Updated: Exodus President Alan Chambers responds.
Amid recent warnings about the integrity of data used by antigay activists, Exodus International continues to air the distorted statistics and false health claims of antigay activists Paul and Kirk Cameron — laundered through third parties.
On its recently redesigned web site, Exodus continues to host at least four articles, written by two longtime Exodus activists, that rely upon Cameron’s false claims about the health and longevity of same-sex-attracted persons.
The Exodus FAQ “Is there a connection between life expectancy and homosexuality?,” written by Exodus blogger and member-activist Nancy Brown, is blatant in its re-use of classic Cameron propaganda. And Exodus is apparently aware that the information in this FAQ is false: The document is riddled with internal staff annotations requesting “more information on citation” — something that isn’t possible to achieve, given that Cameron’s claims are scientifically unsupportable.
Instead of removing false information from the FAQ, though, Exodus clings to the FAQ’s antigay health claims as a matter of faith.
Among those claims:
— The median age of death of a lesbian is 457 Note: Provide more information on citation. (sic)
— The median age of death of a homosexual man without AIDS is 42, with AIDS is 398. Note: Provide more information on citation. (sic)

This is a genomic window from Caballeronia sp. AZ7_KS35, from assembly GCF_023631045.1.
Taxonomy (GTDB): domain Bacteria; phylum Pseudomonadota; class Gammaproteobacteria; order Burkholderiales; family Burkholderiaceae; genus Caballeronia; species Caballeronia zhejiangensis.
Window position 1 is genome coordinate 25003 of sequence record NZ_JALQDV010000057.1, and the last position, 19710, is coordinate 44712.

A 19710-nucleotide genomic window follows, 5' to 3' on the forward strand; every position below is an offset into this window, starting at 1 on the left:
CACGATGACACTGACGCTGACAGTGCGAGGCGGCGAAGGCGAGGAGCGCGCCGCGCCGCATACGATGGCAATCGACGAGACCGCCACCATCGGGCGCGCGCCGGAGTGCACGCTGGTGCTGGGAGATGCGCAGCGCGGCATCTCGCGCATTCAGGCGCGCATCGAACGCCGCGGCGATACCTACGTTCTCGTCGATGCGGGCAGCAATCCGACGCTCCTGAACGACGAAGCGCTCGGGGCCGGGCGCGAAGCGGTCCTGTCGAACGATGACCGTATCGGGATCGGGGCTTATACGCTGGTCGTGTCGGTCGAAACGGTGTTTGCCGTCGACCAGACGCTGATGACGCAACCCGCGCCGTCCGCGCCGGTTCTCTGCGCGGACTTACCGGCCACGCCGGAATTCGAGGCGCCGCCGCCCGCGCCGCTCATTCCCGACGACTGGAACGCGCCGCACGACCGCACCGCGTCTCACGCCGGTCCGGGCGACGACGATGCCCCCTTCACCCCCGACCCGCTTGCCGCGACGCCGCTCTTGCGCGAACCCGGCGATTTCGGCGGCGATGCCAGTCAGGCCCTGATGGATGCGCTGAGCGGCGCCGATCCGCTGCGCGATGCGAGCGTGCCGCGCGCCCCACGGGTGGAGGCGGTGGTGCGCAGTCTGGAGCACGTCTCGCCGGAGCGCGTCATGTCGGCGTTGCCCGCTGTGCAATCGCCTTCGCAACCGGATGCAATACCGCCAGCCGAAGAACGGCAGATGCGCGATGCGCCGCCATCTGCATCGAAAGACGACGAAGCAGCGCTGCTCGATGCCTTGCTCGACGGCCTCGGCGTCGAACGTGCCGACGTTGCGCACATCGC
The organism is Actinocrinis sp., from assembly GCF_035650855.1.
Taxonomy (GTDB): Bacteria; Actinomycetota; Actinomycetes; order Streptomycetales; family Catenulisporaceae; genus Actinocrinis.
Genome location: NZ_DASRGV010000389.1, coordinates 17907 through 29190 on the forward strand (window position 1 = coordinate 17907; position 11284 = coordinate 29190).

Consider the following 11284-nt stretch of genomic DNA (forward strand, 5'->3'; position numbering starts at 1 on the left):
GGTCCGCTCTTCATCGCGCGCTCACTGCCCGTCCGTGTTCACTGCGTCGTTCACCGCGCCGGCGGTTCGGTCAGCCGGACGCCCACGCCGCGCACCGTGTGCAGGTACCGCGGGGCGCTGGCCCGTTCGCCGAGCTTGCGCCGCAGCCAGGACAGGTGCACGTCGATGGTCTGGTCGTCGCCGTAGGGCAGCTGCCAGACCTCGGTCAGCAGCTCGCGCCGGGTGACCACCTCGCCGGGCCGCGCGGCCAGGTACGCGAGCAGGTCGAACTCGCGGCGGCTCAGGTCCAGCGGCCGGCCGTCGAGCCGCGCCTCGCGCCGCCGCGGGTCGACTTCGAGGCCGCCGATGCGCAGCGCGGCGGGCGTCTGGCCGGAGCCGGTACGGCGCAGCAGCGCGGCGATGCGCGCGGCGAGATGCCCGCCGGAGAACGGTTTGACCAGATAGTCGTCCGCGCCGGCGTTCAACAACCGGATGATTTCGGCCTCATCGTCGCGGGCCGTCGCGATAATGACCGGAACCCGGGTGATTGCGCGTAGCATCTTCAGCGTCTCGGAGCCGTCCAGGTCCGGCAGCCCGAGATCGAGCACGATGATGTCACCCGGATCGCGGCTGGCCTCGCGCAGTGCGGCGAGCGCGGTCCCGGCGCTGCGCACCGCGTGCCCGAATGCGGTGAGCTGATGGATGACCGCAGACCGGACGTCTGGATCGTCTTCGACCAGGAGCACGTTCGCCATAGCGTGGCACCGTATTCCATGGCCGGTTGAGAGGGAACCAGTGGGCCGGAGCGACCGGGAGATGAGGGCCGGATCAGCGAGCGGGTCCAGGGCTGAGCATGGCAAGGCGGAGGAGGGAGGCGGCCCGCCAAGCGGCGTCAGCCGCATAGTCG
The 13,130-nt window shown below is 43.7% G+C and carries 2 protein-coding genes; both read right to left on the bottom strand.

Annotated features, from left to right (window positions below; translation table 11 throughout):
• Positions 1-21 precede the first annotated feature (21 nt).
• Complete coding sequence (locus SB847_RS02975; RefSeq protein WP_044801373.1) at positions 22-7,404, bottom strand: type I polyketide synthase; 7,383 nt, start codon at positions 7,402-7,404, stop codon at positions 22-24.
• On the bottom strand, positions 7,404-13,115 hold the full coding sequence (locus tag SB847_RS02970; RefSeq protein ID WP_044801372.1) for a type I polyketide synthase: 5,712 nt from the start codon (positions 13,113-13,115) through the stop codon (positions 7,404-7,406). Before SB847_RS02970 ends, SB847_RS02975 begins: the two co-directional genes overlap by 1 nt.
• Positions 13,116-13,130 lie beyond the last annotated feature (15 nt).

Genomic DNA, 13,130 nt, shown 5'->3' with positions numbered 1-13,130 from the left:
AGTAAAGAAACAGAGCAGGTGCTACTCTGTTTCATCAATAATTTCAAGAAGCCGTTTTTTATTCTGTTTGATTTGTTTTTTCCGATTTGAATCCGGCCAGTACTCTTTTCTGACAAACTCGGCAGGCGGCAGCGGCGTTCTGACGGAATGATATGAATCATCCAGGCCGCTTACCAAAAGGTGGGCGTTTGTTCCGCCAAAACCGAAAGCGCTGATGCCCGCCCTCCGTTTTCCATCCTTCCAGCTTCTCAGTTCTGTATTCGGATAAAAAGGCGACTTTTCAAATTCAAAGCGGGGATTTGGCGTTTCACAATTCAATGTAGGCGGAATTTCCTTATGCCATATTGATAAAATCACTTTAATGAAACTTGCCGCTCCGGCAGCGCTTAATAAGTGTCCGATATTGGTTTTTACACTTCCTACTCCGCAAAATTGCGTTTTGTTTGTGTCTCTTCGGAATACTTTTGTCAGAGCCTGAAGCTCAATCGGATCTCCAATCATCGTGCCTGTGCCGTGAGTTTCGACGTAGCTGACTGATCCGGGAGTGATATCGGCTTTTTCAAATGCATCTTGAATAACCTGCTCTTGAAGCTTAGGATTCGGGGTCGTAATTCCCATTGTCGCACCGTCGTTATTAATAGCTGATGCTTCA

These factoids’ footnotes launder such claims by Cameron through an antigay tract printed in Marietta, Ga., in order to disguise the data’s origin. The tract, in turn, is presented as a reputable source of information.
The FAQ also resorts to blank footnotes for substantiation of its leading claims. (See at left.)
Among the only true statements in the article, it seems, is an inadvertent admission by Exodus that while gay people may account for only 3 to 5 percent of the population, in 2003 they accounted for 16.6 percent of the victims of violent (felony) hate crimes reported to the FBI.
On the Exodus web site, at least two more articles — written in the 1980s but presented as current commentaries on homosexuality — repeat Exodus’ practice of laundering outdated and discredited information.
These articles repeat the FAQ’s false claims by Cameron, laundered through uncredited antigay tracts, 1980s studies of a then-barely understood disease called AIDS, and cherry-picked 30-year-old surveys of mental-health opinions and of promiscuity among San Francisco men who visited STD clinics in the sexually libertine 1970s. These decades-old artifacts — classic and central elements of Paul Cameron’s work — are presented to Exodus readership as though the information were current proof of runaway homosexual male promiscuity.
On occasion, the Exodus web site will admit its use of Paul Cameron’s data directly. In Great Myths about Homosexuality, Medinger unapologetically credits Cameron’s Family Research Institute for some of the document’s claims. Whether the document’s other footnoted sources also borrowed from Cameron is unclear.
Some weeks ago, despite a quick heads-up by one of his blog’s commenters, Exodus executive vice president Randy Thomas declined to correct or denounce misinformation fed to Armstrong Williams by Paul Cameron. When his parroting of Cameron was subsequently discovered and publicized by Ex-Gay Watch, Thomas expressed a partial retraction but rejected responsibility for own his failure to check dubious and malicious claims before repeating them.
Thomas’ lack of ownership of his writing is mirrored at Exodus HQ. As with Thomas-parroting-Williams-parroting-Cameron, the excuse for Exodus-parroting-Medinger-parroting-Cameron is worthy of a indignant child who has uttered a naughty profanity:
“He said it first.”